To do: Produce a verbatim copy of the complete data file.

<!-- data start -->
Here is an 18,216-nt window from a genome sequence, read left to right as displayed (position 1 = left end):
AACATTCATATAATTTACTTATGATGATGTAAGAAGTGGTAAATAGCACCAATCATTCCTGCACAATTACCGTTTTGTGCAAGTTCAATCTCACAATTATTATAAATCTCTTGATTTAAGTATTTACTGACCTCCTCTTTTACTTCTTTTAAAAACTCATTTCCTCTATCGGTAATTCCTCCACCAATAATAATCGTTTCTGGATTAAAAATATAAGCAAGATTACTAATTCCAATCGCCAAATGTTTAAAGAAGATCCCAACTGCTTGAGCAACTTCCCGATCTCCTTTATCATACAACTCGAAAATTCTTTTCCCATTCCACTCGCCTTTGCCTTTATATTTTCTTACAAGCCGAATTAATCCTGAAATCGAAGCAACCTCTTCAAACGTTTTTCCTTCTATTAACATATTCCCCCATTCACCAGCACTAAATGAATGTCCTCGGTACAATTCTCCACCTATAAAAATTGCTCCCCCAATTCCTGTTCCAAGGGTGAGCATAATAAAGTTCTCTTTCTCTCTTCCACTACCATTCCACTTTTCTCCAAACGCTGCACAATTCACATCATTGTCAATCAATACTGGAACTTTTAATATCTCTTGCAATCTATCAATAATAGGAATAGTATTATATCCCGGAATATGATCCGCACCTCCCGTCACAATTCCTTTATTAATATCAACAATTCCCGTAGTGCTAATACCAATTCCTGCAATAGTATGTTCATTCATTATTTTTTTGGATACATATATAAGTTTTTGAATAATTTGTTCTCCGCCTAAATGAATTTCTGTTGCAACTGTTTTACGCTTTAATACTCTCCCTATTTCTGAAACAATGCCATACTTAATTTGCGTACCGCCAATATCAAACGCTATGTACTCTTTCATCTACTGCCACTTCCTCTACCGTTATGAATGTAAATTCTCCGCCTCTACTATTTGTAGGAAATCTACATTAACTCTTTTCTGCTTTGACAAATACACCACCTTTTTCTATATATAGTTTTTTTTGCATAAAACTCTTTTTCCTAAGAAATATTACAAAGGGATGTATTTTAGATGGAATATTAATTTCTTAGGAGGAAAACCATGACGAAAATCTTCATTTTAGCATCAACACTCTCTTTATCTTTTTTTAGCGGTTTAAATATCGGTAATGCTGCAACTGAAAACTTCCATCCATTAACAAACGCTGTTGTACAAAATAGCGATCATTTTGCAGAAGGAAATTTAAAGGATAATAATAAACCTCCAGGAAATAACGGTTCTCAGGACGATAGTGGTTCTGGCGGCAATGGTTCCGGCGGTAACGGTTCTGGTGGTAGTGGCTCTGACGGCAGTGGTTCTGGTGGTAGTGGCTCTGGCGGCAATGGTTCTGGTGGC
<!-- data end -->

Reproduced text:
Here is an 18,216-nt window from a genome sequence, read left to right as displayed (position 1 = left end):
AACATTCATATAATTTACTTATGATGATGTAAGAAGTGGTAAATAGCACCAATCATTCCTGCACAATTACCGTTTTGTGCAAGTTCAATCTCACAATTATTATAAATCTCTTGATTTAAGTATTTACTGACCTCCTCTTTTACTTCTTTTAAAAACTCATTTCCTCTATCGGTAATTCCTCCACCAATAATAATCGTTTCTGGATTAAAAATATAAGCAAGATTACTAATTCCAATCGCCAAATGTTTAAAGAAGATCCCAACTGCTTGAGCAACTTCCCGATCTCCTTTATCATACAACTCGAAAATTCTTTTCCCATTCCACTCGCCTTTGCCTTTATATTTTCTTACAAGCCGAATTAATCCTGAAATCGAAGCAACCTCTTCAAACGTTTTTCCTTCTATTAACATATTCCCCCATTCACCAGCACTAAATGAATGTCCTCGGTACAATTCTCCACCTATAAAAATTGCTCCCCCAATTCCTGTTCCAAGGGTGAGCATAATAAAGTTCTCTTTCTCTCTTCCACTACCATTCCACTTTTCTCCAAACGCTGCACAATTCACATCATTGTCAATCAATACTGGAACTTTTAATATCTCTTGCAATCTATCAATAATAGGAATAGTATTATATCCCGGAATATGATCCGCACCTCCCGTCACAATTCCTTTATTAATATCAACAATTCCCGTAGTGCTAATACCAATTCCTGCAATAGTATGTTCATTCATTATTTTTTTGGATACATATATAAGTTTTTGAATAATTTGTTCTCCGCCTAAATGAATTTCTGTTGCAACTGTTTTACGCTTTAATACTCTCCCTATTTCTGAAACAATGCCATACTTAATTTGCGTACCGCCAATATCAAACGCTATGTACTCTTTCATCTACTGCCACTTCCTCTACCGTTATGAATGTAAATTCTCCGCCTCTACTATTTGTAGGAAATCTACATTAACTCTTTTCTGCTTTGACAAATACACCACCTTTTTCTATATATAGTTTTTTTTGCATAAAACTCTTTTTCCTAAGAAATATTACAAAGGGATGTATTTTAGATGGAATATTAATTTCTTAGGAGGAAAACCATGACGAAAATCTTCATTTTAGCATCAACACTCTCTTTATCTTTTTTTAGCGGTTTAAATATCGGTAATGCTGCAACTGAAAACTTCCATCCATTAACAAACGCTGTTGTACAAAATAGCGATCATTTTGCAGAAGGAAATTTAAAGGATAATAATAAACCTCCAGGAAATAACGGTTCTCAGGACGATAGTGGTTCTGGCGGCAATGGTTCCGGCGGTAACGGTTCTGGTGGTAGTGGCTCTGACGGCAGTGGTTCTGGTGGTAGTGGCTCTGGCGGCAATGGTTCTGGTGGC